Evans says he prefers to describe what he does as “well-targeted” rather than “well-intentioned”.
He says he does not want anyone’s money – the project is financed by backers like Bill Gates – adding there is nothing wrong with giving money to charity as long as the charity is “effective”.
“Often we ask the wrong questions about charity. We say: ‘What from my dollar gets to the field?” says Evans.
“I would rather ask: ‘Once it gets to the field, does it alleviate poverty?’
“I could easily send all of your dollar to the field and it ends up in the wrong hands, rather than, let’s call it 90 cents to the dollar, actually getting there and alleviating poverty.”
For Evans, the key is changing the systems that keep people poor, issues like financial flows, free and fair trade and stopping corruption.
He says: “It is a scale question for me. I don’t just care about doing good, I want to end extreme poverty.”
“If I just cared about doing good I would probably live in Africa full-time with my wife and we would build houses for orphans. I did that for several years and it’s awesome.”
“Yes, you wake up every morning gratified because you get to go and build a school and you meet the people but I care about scale.”
Nowhere is this more important than getting the public sector to commit to his goals, something Evans does behind closed doors in addition to his more public role.
He says: “Even the greatest givers know that level of scale can’t meet the reach of, say, the British or the US government that gives $17 billion to $22 billion a year.”
Evans was named Young Australian of the Year for promoting youth advocacy through his Oaktree Foundation but is now wary of his own government after it reneged on aid promises.
The Global Poverty Project currently has offices in five countries and is looking to expand to the Middle East. Evans says it is “slow progress”, although there was a positive response to fighting polio.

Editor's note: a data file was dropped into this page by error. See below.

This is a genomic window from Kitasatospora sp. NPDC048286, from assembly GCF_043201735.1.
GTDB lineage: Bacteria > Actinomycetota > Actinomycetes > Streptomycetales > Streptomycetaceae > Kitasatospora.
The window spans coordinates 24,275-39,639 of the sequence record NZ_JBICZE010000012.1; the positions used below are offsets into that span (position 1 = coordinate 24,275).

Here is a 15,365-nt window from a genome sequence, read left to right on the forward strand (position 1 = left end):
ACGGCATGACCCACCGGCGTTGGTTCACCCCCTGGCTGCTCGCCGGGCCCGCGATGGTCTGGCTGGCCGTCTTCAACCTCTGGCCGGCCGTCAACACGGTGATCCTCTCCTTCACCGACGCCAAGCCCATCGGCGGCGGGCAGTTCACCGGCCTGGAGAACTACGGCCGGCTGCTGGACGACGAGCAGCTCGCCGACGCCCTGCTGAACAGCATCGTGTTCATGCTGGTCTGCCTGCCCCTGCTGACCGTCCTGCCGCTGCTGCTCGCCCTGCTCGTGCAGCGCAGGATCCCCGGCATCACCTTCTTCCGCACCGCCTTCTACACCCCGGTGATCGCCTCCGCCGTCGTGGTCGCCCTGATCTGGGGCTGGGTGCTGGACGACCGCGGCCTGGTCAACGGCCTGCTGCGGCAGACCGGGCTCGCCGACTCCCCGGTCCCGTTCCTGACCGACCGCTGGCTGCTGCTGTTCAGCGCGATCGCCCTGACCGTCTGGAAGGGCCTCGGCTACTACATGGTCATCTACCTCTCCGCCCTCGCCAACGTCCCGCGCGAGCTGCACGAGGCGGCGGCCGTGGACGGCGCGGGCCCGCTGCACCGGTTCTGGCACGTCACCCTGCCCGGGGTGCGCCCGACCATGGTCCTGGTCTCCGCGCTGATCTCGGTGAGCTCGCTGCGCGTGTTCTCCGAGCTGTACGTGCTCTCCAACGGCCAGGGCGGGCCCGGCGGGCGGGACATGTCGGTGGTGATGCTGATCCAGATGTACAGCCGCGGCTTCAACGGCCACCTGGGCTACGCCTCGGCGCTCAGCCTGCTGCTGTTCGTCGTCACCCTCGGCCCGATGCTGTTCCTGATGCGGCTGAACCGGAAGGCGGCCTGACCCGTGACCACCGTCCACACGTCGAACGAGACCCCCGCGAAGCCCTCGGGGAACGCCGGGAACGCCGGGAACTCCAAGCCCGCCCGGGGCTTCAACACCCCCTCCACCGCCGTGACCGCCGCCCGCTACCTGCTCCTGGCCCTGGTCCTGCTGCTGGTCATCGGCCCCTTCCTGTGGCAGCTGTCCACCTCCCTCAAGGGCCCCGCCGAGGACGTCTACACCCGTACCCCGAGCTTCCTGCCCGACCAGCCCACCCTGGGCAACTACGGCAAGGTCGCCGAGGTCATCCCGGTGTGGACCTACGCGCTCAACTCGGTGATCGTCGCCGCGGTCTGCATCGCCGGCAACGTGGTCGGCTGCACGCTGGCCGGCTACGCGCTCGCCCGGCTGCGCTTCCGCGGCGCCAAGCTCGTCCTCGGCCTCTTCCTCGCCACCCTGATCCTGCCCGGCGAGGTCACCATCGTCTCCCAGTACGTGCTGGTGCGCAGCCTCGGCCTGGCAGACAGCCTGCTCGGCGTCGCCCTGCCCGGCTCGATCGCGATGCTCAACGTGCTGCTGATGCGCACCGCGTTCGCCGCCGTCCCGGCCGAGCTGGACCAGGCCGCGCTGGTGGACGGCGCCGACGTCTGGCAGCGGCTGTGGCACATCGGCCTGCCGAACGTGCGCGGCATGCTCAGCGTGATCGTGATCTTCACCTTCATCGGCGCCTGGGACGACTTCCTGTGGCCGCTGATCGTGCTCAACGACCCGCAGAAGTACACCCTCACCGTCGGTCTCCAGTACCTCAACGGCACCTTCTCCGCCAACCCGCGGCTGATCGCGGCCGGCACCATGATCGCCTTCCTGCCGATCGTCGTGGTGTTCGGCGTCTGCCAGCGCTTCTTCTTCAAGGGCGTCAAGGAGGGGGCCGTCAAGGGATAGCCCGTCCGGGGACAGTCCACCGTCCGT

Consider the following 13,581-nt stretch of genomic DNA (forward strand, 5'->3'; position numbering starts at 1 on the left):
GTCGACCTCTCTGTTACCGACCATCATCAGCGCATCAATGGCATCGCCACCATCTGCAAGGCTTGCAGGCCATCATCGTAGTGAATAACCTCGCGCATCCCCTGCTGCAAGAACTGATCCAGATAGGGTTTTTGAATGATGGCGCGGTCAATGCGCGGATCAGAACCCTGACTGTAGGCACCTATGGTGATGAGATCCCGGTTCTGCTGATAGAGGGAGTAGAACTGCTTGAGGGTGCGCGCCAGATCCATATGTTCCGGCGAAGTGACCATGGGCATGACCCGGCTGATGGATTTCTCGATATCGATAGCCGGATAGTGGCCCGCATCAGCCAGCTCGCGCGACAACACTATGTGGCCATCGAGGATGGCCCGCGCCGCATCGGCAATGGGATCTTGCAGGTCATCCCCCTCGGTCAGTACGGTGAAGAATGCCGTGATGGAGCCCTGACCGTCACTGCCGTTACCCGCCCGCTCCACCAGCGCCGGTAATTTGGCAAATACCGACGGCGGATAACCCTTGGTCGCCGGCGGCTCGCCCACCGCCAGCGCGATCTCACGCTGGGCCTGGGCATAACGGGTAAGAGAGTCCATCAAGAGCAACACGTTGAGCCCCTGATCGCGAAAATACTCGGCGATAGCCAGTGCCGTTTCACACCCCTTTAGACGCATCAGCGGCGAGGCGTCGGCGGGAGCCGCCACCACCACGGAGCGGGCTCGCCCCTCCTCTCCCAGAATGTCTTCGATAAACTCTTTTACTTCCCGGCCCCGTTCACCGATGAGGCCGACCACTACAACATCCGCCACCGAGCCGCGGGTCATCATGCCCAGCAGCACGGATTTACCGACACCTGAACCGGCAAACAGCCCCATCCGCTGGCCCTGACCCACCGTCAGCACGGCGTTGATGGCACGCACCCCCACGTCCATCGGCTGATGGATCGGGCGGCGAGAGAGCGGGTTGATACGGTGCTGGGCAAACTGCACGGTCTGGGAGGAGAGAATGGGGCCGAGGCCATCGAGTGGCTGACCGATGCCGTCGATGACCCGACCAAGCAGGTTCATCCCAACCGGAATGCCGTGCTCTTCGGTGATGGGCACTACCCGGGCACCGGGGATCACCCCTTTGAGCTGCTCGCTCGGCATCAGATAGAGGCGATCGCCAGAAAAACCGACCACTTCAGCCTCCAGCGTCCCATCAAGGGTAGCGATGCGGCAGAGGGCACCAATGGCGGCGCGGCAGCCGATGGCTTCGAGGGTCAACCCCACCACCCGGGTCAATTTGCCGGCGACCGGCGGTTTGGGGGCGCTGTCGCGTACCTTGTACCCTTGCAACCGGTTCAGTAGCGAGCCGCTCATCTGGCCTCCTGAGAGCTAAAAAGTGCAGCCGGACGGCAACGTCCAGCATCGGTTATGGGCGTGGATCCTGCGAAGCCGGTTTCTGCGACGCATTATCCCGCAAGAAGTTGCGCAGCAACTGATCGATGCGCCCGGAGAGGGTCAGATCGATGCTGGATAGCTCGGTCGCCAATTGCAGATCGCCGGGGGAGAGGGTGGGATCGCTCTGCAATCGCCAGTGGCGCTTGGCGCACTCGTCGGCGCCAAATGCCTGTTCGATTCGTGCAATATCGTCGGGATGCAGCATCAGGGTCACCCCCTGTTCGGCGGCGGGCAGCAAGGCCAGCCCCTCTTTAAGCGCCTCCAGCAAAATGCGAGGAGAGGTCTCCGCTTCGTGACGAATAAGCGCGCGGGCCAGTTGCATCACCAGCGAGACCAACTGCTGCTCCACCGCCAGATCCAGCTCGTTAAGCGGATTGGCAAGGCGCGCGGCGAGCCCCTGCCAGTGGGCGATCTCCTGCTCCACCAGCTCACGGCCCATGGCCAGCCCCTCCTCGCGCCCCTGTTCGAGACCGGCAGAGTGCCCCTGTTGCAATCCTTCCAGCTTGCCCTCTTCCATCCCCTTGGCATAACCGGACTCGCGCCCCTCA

He says: “The Middle East has a hugely important role to play, particularly when you consider that the remaining countries that have a polio endemic – Afghanistan, Pakistan and northern Nigeria – are Islamic regions, so there is an important countenance to say we want to support our Islamic brothers.”
Evans has in the past been billed one of the most beautiful people in the world by Who magazine as well as making a list of Forbes magazine’s under-30 year olds to watch.
But with dozens of ideas in his head – his latest is to get a G20 nation to make a big contribution to the goal of raising $7.5 billion for the Global Alliance for Vaccines – he keeps his feet firmly on the ground.
He says: “There is still extreme poverty in the world. The job’s not even nearly done. First principles dictate that we have failed until the last child is not living in extreme poverty.”
Glitz and glamour of whatever you do is secondary to the ultimate goal of ending extreme poverty in our lifetime.
“Glitz and glamour of whatever you do is secondary to the ultimate goal of ending extreme poverty in our lifetime.”